Whether I could work, how, how many hours, under what conditions, was a big concern for me in the early years of my studies. Just before I became sick, I saw the next few years as already completely mapped out: study, then start working. Quite natural at 15-16 years old. When the illness came on, quite suddenly and violently, I stopped planning. How could I envisage studying, and even more so working, if I remained in such a state?
And then finally, the situation improved, and I got through the difficult first years. When I started my studies, three years after becoming sick, I was not sure how I could work, even if I was doing better. Several steps were essential in my reflection and adjustment to working throughout my studies:
1. Doing internships, again and again
I admit that it is quite tiring, especially when you do an internship after an exam period. At the same time, I don’t regret doing internships every summer, in addition to a one-year internship between my bachelor’s and master’s degrees. Doing internships first of all made me realize that I could and would be able to work. Which was quite a relief, I must admit. Confronting the reality of the professional world, where the rhythm is quite different from that of the studies, helped me a lot to project myself and to envisage how I could work. I know that, depending on the disability or chronic illness, this is not always possible. But if you think you can do it, doing internships when you don’t know how you’ll be able to work with your chronic illness is a big help.
2. Identifying your specific needs
Indeed, if the internships were an opportunity to develop my professional experience and to practice my skills (but this is not specific to the disease), they were a very good opportunity to identify the specific needs related to the disease and to understand how and under what conditions I could work. While it was clear from the outset that I would have to work in a wheelchair-accessible place – difficult to do otherwise when you are sitting in a wheelchair – I realized that I would need to adjust the intensity of my working days to the fatigue of the moment. This would not prevent me from working full time, I would just need to take a break from time to time to rest as soon as the need arose. While doing internships, I also realized that home office should be part of the equation, that taking a taxi to work and back wouldn’t be a bad idea, and that working after 7pm was difficult because of fatigue. Nothing complicated in itself, but knowing it then helped me in my career choices and job search after graduation. A bonus of the internships, and not the least, was also to realise that if my needs were taken into account, I could also work full time if I wanted to. It was as simple as that.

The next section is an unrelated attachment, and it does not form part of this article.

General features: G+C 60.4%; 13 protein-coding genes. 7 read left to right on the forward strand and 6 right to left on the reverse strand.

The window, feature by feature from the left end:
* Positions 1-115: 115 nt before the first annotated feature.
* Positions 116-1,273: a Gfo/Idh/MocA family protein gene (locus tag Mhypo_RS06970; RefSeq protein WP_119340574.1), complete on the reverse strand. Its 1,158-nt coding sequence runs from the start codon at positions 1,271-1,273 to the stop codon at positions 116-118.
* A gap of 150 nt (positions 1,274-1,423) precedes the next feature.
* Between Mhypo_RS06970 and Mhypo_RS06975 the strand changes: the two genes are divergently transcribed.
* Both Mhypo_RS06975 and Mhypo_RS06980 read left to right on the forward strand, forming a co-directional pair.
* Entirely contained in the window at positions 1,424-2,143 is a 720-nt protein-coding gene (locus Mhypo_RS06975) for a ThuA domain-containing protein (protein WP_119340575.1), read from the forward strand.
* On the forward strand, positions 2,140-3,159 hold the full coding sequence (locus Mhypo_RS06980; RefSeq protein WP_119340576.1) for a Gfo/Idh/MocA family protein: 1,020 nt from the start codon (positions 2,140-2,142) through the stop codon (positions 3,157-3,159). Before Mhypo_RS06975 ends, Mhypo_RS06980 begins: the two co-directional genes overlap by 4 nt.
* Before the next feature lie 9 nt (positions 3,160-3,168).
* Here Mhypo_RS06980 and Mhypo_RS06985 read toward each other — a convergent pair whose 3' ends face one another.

3. Learning to express your needs, but not letting your disability define you
It is one thing to know your needs, it is another to express them clearly to your employer. And this is something I had difficulty doing. I had this fear that my disability and the few accommodations it required would be considered before the work I provided and the skills I brought, that I would be reduced to a quota that had to be filled (woman and disabled, not too bad in terms of diversity!). This was always more the case when I started a new internship/job and felt that I had not yet proven myself. I had this fear that I would be judged not capable of working, not up to the job because of those few extra parameters in the equation. But I learned to show that I had to take them into account, otherwise the equation would no longer balance. These few adjustments are what allow me to work the way I do.
Now I work full time and I really enjoy what I do. I am very grateful that I can work: Even though it is tiring – but working full time is also tiring for healthy people -, even though my symptoms are stronger, even though it takes up a lot of the reduced energy I have available, I am aware that I am lucky to be able to do it. Not all chronic illnesses or disabilities allow for this, or only partially. My symptoms, even if they remain, are such that I can afford to do it. For me, working is more than just my job. It is a way of proving to myself and to others that I can do it, that the disease and the resulting disability do not prevent me from doing it. It is also an opportunity to put to good use in the community what I have learned during my studies, but also because of my disease, which is also a real school of life.
Picture by Christin Hume on Unsplash